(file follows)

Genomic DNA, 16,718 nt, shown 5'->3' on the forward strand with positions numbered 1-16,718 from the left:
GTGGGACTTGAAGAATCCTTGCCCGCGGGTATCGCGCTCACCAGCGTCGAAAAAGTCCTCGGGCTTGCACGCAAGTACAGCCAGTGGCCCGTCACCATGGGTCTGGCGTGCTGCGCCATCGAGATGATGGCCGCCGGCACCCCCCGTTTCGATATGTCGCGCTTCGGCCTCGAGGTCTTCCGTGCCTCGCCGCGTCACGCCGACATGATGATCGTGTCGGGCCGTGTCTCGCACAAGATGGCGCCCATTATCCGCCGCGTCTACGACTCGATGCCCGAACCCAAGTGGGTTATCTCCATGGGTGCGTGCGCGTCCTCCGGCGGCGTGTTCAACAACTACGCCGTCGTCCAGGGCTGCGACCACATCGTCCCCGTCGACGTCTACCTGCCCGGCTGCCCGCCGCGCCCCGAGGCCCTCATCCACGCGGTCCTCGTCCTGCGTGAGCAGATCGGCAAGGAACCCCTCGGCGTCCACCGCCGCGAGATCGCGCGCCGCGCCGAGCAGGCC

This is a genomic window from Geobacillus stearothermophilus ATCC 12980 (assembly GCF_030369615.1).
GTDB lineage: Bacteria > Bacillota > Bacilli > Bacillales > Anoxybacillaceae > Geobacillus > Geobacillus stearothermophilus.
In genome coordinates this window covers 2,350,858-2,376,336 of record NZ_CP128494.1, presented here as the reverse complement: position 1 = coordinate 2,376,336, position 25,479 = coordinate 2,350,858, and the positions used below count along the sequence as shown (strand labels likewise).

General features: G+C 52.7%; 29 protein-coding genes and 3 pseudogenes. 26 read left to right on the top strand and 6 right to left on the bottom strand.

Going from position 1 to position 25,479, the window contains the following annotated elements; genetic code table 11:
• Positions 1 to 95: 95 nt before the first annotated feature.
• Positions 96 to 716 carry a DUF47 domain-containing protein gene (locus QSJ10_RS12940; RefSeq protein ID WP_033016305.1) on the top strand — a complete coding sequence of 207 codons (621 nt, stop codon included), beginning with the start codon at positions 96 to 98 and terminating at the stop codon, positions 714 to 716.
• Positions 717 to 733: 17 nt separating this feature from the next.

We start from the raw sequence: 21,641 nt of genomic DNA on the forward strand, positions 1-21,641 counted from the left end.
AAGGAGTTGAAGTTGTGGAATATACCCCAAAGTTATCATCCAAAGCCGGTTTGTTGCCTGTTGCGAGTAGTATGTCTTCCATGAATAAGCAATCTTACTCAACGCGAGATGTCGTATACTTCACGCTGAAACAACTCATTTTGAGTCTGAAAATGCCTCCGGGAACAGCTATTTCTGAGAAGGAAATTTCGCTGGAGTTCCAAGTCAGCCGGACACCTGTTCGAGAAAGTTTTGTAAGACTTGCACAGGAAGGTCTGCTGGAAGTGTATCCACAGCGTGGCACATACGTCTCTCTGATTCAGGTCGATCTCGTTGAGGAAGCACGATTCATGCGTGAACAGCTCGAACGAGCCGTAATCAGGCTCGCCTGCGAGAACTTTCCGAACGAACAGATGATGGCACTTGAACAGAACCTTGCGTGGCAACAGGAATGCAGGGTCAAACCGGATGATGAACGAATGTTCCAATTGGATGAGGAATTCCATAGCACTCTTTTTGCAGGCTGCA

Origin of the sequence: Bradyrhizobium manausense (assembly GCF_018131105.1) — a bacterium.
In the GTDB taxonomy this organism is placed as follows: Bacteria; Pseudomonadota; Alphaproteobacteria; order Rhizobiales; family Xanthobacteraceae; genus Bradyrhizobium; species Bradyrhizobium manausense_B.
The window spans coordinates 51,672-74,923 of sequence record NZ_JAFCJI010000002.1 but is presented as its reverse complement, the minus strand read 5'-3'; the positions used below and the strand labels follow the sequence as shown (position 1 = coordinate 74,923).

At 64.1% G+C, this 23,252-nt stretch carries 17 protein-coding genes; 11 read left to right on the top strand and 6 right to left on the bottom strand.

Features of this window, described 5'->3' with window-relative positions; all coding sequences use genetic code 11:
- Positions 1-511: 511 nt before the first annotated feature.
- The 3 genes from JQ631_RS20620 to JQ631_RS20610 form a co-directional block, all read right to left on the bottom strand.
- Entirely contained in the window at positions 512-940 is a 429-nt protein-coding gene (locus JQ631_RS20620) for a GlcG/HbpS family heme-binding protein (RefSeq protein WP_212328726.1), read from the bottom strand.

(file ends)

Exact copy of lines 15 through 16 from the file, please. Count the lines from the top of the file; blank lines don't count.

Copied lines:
The window spans coordinates 51,672-74,923 of sequence record NZ_JAFCJI010000002.1 but is presented as its reverse complement, the minus strand read 5'-3'; the positions used below and the strand labels follow the sequence as shown (position 1 = coordinate 74,923).

At 64.1% G+C, this 23,252-nt stretch carries 17 protein-coding genes; 11 read left to right on the top strand and 6 right to left on the bottom strand.